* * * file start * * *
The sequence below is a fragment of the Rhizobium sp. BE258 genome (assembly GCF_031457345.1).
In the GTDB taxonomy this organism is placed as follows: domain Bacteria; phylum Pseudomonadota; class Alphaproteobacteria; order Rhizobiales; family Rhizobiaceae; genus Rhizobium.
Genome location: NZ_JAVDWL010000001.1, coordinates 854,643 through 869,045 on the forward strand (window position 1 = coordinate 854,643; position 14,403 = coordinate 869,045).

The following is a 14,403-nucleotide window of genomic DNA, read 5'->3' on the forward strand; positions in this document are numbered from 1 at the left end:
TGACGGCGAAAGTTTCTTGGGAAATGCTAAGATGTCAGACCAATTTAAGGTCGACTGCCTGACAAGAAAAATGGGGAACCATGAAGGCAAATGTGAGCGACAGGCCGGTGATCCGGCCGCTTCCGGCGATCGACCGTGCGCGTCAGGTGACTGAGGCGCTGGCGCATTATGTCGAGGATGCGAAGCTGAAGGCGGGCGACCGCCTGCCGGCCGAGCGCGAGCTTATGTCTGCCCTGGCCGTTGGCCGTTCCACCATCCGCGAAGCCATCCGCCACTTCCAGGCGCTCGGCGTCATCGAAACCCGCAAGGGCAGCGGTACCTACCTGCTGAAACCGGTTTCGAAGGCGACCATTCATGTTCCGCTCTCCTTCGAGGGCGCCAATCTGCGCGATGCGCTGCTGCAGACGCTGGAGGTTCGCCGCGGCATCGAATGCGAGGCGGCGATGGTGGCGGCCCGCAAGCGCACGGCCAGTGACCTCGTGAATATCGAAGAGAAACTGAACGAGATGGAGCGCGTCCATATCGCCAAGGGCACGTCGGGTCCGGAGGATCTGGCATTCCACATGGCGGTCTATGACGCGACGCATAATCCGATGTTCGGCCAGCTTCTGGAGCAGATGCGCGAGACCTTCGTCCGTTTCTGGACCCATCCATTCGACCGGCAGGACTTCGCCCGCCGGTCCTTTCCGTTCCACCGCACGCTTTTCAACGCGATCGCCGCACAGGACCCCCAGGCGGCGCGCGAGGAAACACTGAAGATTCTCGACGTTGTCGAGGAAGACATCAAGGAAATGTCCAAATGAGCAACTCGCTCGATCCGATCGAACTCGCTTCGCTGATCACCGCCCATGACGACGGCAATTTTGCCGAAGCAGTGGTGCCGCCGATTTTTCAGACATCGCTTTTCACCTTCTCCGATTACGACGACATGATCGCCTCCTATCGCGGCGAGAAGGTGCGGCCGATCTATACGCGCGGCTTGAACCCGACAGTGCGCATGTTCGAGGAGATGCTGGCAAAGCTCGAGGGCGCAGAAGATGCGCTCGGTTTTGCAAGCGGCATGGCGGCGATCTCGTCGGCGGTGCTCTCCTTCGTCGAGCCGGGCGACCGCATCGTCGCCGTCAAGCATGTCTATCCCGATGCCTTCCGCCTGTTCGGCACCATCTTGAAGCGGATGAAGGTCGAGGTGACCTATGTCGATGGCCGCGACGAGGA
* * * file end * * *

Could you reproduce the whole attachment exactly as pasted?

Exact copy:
The sequence below is a fragment of the Rhizobium sp. BE258 genome (assembly GCF_031457345.1).
In the GTDB taxonomy this organism is placed as follows: domain Bacteria; phylum Pseudomonadota; class Alphaproteobacteria; order Rhizobiales; family Rhizobiaceae; genus Rhizobium.
Genome location: NZ_JAVDWL010000001.1, coordinates 854,643 through 869,045 on the forward strand (window position 1 = coordinate 854,643; position 14,403 = coordinate 869,045).

The following is a 14,403-nucleotide window of genomic DNA, read 5'->3' on the forward strand; positions in this document are numbered from 1 at the left end:
TGACGGCGAAAGTTTCTTGGGAAATGCTAAGATGTCAGACCAATTTAAGGTCGACTGCCTGACAAGAAAAATGGGGAACCATGAAGGCAAATGTGAGCGACAGGCCGGTGATCCGGCCGCTTCCGGCGATCGACCGTGCGCGTCAGGTGACTGAGGCGCTGGCGCATTATGTCGAGGATGCGAAGCTGAAGGCGGGCGACCGCCTGCCGGCCGAGCGCGAGCTTATGTCTGCCCTGGCCGTTGGCCGTTCCACCATCCGCGAAGCCATCCGCCACTTCCAGGCGCTCGGCGTCATCGAAACCCGCAAGGGCAGCGGTACCTACCTGCTGAAACCGGTTTCGAAGGCGACCATTCATGTTCCGCTCTCCTTCGAGGGCGCCAATCTGCGCGATGCGCTGCTGCAGACGCTGGAGGTTCGCCGCGGCATCGAATGCGAGGCGGCGATGGTGGCGGCCCGCAAGCGCACGGCCAGTGACCTCGTGAATATCGAAGAGAAACTGAACGAGATGGAGCGCGTCCATATCGCCAAGGGCACGTCGGGTCCGGAGGATCTGGCATTCCACATGGCGGTCTATGACGCGACGCATAATCCGATGTTCGGCCAGCTTCTGGAGCAGATGCGCGAGACCTTCGTCCGTTTCTGGACCCATCCATTCGACCGGCAGGACTTCGCCCGCCGGTCCTTTCCGTTCCACCGCACGCTTTTCAACGCGATCGCCGCACAGGACCCCCAGGCGGCGCGCGAGGAAACACTGAAGATTCTCGACGTTGTCGAGGAAGACATCAAGGAAATGTCCAAATGAGCAACTCGCTCGATCCGATCGAACTCGCTTCGCTGATCACCGCCCATGACGACGGCAATTTTGCCGAAGCAGTGGTGCCGCCGATTTTTCAGACATCGCTTTTCACCTTCTCCGATTACGACGACATGATCGCCTCCTATCGCGGCGAGAAGGTGCGGCCGATCTATACGCGCGGCTTGAACCCGACAGTGCGCATGTTCGAGGAGATGCTGGCAAAGCTCGAGGGCGCAGAAGATGCGCTCGGTTTTGCAAGCGGCATGGCGGCGATCTCGTCGGCGGTGCTCTCCTTCGTCGAGCCGGGCGACCGCATCGTCGCCGTCAAGCATGTCTATCCCGATGCCTTCCGCCTGTTCGGCACCATCTTGAAGCGGATGAAGGTCGAGGTGACCTATGTCGATGGCCGCGACGAGGA